By Alan Prendergast
By Michael Roberts
By Michael Roberts
By Amber Taufen
By Patricia Calhoun
By William Breathes
By Michael Roberts
By Melanie Asmar
My grandfather was too old to fight in World War II. He went anyway. (He lied to get into World War I, too--but was booted after recruiters learned he was underage.)
In 1943 he was an orthopedic surgeon, his practice finally taking off after the Depression, when patients often couldn't pay for their care--but when their broken bones required as much attention as their broken lives. Now his services were needed again. And so, over forty, with bad ankles and two growing kids, he enlisted.
He wrote letters home, lots of letters, filled with the sorts of mundane details he was allowed to reveal. Details about the mail, and the food, and the lack of mail, and the lack of food. None of his contemporaneous accounts have the violent, horrific drama of the first minutes of Saving Private Ryan, Steven Spielberg's movie that is reminding veterans of exactly why they served--and telling those too young to be reminded what sacrifices those men made. Still, the letters say plenty.
April 21, 1944: "At last I have a great deal to write about and now I can't write it. Censorship has been clamped down very tightly. I am not supposed to write about the weather but I guess it would do no harm to say that I feel cold most of the time. My quarters are by far the best I have ever had in the army but there is no heat. The food has been lousy but that is the fault of our own cooks." At the time, my grandfather was in England, awaiting the invasion of Normandy. D-Day, the 6th of June.
June 8, 1944: "I imagine you people at home are all excited about the invasion. You are probably far more excited than the people are here and you probably know more about how things are going than we do. Americans should not complain about being kept misinformed. You people get far more news than the British do...I guess I already told you that I have been transferred to a field hospital. They are 300-400 bed affairs and we are supposed to do most of their surgery. It has been so long since I have done any surgery that I often wonder if I can ever get really interested in it again."
June 16, 1944: "Received a letter from you today written the day of the invasion. Your concept of my activities amuses me somewhat. You must think I am right in there fighting. As a matter of fact, I have not heard a gun fired, a bomb explode." That was about to change. Although in the first days following the invasion, the wounded were tended by medics and evacuated to England, within two weeks tent hospitals would be set up just behind the front lines. My grandfather was assigned to one of the first.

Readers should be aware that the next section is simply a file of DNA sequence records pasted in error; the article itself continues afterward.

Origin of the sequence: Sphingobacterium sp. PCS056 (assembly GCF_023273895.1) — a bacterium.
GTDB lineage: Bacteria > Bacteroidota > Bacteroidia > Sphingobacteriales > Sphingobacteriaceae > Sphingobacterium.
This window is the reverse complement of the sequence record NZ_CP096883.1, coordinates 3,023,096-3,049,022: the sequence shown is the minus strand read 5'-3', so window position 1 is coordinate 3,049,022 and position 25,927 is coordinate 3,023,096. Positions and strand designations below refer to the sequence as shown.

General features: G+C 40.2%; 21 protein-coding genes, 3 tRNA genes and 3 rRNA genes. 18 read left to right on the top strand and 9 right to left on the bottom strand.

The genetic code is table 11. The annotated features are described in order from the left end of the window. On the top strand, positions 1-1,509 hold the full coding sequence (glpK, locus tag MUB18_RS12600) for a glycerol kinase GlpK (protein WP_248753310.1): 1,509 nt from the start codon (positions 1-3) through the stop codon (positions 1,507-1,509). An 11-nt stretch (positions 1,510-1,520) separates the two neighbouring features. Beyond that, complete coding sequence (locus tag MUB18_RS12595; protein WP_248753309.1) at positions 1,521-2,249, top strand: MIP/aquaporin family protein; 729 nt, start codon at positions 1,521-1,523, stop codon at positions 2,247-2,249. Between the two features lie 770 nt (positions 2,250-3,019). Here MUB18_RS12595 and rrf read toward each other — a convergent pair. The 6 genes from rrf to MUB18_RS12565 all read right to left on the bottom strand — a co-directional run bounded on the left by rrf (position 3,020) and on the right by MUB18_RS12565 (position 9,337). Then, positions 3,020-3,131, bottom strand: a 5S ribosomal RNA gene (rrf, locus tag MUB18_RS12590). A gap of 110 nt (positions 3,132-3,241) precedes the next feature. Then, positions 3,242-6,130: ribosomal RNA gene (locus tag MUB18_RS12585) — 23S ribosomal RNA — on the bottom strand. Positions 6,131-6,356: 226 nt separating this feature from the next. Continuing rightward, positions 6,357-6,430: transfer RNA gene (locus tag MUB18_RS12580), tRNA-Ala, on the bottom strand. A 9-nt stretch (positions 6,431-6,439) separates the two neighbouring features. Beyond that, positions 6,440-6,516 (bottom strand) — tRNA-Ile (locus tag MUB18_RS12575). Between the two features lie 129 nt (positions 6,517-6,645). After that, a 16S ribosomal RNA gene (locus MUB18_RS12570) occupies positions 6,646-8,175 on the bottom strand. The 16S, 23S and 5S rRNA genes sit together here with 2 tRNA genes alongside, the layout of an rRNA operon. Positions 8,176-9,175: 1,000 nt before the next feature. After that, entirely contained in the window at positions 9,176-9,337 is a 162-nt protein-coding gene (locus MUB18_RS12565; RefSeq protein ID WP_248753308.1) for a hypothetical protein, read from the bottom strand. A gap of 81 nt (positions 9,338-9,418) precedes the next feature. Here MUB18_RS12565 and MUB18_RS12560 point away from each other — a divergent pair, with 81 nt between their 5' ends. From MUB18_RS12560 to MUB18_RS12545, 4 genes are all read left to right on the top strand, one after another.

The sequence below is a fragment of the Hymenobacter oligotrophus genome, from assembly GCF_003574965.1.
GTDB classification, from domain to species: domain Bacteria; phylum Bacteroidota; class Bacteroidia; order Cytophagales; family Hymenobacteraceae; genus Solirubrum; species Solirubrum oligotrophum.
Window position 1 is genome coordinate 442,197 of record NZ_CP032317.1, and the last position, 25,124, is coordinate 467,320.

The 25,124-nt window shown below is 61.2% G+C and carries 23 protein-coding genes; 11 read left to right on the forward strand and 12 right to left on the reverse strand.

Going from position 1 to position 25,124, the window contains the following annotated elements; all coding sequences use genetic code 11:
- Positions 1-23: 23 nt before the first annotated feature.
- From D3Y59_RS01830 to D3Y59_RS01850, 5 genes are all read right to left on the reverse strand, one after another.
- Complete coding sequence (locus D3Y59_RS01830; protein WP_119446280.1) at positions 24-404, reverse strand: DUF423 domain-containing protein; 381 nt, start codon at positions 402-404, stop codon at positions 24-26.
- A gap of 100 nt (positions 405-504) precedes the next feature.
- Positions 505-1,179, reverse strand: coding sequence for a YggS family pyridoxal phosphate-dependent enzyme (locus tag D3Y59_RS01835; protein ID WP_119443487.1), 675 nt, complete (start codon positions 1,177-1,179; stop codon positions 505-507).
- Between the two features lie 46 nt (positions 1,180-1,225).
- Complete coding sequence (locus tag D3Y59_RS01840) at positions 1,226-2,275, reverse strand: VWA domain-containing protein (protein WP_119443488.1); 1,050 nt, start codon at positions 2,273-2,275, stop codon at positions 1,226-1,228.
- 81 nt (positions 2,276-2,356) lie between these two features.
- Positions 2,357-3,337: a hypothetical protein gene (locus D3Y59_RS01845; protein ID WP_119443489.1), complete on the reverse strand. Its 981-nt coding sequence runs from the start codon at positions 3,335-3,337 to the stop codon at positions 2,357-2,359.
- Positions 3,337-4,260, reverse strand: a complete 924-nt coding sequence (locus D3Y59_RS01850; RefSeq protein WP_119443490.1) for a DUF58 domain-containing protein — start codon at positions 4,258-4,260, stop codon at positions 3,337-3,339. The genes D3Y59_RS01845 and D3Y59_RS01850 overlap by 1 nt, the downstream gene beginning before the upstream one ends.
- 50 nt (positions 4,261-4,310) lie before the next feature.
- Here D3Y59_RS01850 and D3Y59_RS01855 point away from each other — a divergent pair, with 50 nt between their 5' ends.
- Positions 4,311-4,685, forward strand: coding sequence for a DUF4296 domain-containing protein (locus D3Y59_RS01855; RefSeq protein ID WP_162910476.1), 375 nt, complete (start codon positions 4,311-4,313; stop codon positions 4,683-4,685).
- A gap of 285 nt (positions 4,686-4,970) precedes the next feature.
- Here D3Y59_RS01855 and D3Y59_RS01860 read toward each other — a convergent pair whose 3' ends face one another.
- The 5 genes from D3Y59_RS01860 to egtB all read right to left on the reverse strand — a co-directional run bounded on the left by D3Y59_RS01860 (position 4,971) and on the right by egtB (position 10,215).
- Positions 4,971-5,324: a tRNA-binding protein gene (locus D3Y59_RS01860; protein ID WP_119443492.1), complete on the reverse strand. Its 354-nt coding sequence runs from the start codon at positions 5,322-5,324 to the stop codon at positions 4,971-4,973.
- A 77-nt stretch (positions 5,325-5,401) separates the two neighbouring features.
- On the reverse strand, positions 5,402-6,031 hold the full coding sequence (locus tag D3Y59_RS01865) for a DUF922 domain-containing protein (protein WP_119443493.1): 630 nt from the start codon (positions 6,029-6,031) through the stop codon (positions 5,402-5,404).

An undated note: "Arrived in France yesterday. Came in on the beach and hiked 10 or 12 miles, carrying about 40 lbs. We were simply exhausted when we were finally bivouacked in a field. No bedding or blankets and was it cold. It finally started to rain. We were finally picked up and brought to an evacuation hospital where we were furnished cots and a blanket. I am starting to work tonight & there is plenty of work to do. We are about 6 or 7 miles behind the front & the roar of cannon is almost constant...I doubt that I will be in one place for any great length of time & will probably get no mail for a long time. Keep writing anyway."
July 1, 1944: "Have not written for a few days because I have been really busy. Just a case of working & sleeping...The Germans here were living very well previous to the invasion. The officers particularly evidently lived in very high state. They still do even in combat. How they keep their clothes & uniforms so well-pressed is beyond me. The Americans all look like bums & do not care what they wear. I saw a lot of Germans around here who did not look so good, either, because they were very dead...There is no entertainment of course, but we don't have time for it anyway." That's because they were operating in makeshift hospitals, sometimes around the clock, sometimes so long that my grandfather had to be carried off to bed because he could no longer walk. But he couldn't write about that because of the censors, and he wouldn't have written about that anyway. He was a very private man.
July 8, 1944: "I don't remember how many days it is since I wrote you last. I simply cannot keep track of time. I know I have moved a couple of times since I wrote you & I have been really busy. It seems as though I do a long stretch of night duty & fall in bed exhausted only to be awakened in an hour or so & on to somewhere else where you are immediately put to work again. We are more than willing to keep working but I believe I would do better work with a little more rest. I had no idea I could do as much work as I have. I believe they save the most pitiful case for you to look at about 15 minutes before you are scheduled to quit. Of course there is only one thing to do & that is to go ahead with it but it knocks an hour or more off your sleeping time. Almost everyone takes it in stride with very little complaining because one cannot help but feel that he is doing something of great value."